January 15, 2014 | Posted in:Music
An upright bass is a noble instrument. At nearly 6 feet tall, it is taller than many men – with an even deeper voice. I met one in December, and I fell in love. Somehow he fit in my small car, and together we drove across the farmlands of New Jersey, up the dirty factory-laden turnpike, and into my tree-filled little town. I helped him out onto the street. I bid him to lean against my car while I closed the driver’s side door.
And then he fell over.
There was a sickening crack. A jangle of strings. A thump. A sickening feeling in my stomach as I surveyed the lumpy music bag on the street. I knew without looking inside that the worst had happened.
I had snapped my upright bass’s neck right in front of my own house.
I hauled the shards of my musical dreams up the stairs to my apartment, trying to ignore the clanking and discordant jangles. Every step had its own dying noise.
Unfortunately, I needed to be as quiet as possible, because my significant other was sleeping. He wasn’t supposed to know I had an upright bass, you see.
Because it was a gift for him.
I had eye surgery before Thanksgiving. It was supposed to be run-of-the-mill Lasik, but at the last minute, the surgeon decided to do a much more invasive procedure on my right eye. This is my dominant eye, my photography eye. I don’t know why I said yes.
What followed is an adventure – still in progress – in which we wait for the entire surface of my cornea to grow back. It was painful. I couldn’t see very well. I couldn’t drive to my appointments. I spent a lot of time in a dark room with my eyes closed. Lou was unfailingly wonderful, driving me to places, getting me food, waking me up to put eyedrops in, making me an eyepatch (yarr!), and listening to my kvetching about how my eye still wasn’t healed yet. (After 7 weeks, this conversation is still ongoing.)
I decided to get him a gift in gratitude. He was a minor viola prodigy in his youth and can play nearly any instrument with surprising dexterity. When I started to learn the cello, he wrote sheet music for me by ear, because we decided we should duet Pink Floyd and Rasputina. I noticed that he preferred to pluck my cello more than bow it, and he often played the blues.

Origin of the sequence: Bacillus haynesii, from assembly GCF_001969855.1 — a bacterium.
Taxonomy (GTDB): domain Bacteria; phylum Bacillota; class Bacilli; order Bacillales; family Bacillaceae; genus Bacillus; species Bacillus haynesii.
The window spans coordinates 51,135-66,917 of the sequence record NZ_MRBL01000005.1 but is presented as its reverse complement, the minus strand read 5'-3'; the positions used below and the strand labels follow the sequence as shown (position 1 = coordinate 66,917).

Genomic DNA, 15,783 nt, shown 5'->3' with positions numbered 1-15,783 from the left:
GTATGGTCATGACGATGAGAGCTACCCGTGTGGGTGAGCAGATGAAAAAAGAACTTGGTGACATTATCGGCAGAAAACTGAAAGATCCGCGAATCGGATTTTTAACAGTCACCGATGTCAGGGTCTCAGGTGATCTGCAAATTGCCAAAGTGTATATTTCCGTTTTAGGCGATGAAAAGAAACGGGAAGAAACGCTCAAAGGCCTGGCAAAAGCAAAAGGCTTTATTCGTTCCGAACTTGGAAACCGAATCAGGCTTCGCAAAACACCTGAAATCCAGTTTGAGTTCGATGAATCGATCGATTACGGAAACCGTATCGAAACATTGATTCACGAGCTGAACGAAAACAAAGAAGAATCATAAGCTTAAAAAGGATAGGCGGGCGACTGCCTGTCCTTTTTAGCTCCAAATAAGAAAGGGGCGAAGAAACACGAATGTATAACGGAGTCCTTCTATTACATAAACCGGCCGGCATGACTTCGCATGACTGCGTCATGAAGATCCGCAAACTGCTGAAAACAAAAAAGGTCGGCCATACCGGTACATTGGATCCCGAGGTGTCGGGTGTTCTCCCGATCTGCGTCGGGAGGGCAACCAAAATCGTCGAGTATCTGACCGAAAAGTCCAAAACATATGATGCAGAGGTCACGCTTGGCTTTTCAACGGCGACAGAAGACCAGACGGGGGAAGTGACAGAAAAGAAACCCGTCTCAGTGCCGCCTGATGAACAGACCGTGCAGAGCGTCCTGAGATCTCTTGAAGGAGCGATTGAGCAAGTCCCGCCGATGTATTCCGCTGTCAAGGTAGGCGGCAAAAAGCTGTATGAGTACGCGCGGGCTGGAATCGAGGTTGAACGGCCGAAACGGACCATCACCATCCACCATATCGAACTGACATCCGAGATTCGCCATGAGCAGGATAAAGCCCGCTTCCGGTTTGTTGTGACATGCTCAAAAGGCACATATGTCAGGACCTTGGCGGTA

Obviously the man needed a bass.
Upright or double basses are very expensive because they are so huge. My bass is not even a full-size, and it is nearly 72 inches tall – before I even extend its foot-peg. That’s a lot of wood – both to fabricate and to ship. I didn’t want to buy a $3,000 instrument when Lou would probably just pluck it at night. However, a nice young man on craigslist sold me his spare for $250 because it had a small defect.
A tiny crack in the neck.
He said it could be repaired. I asked him if a luthier had looked at it, and he said his music teacher had done so. It was shallow, right at the part of the neck where it meets the body. I didn’t mind. The odds of that crack breaking the neck with our minimal amount of play were small.
Little did I know I would be looking at the pieces of a double bass in my living room just an hour later.
By the way, it turns out Lasik eyes can cry.
I hauled the body into our library, texted and cried to my friends, and started googling. I had been prepared to deal with a crack. I wasn’t helpless. I could work with wood, glue, stone, anything.
If it was just a crack, I might have been calmer. But there was more. The bridge, which is the piece of wood that holds up the strings. The soundpost, which is a cylinder of wood precisely placed inside the bass and held between the walls with tension alone. And then I’d have to restring it and tune it.
Truthfully, this was Lou’s forte. He was always adjusting my cello bridge, obsessively retuning our instruments, geeking out over which strings or varnish or bows to use. And the bass was just so big. Even with its neck snapped off, the body was over 3 feet long and two feet wide, heavy, and for gods’ sakes, it had a soundpost rolling around in it. I might not be able to fix it alone.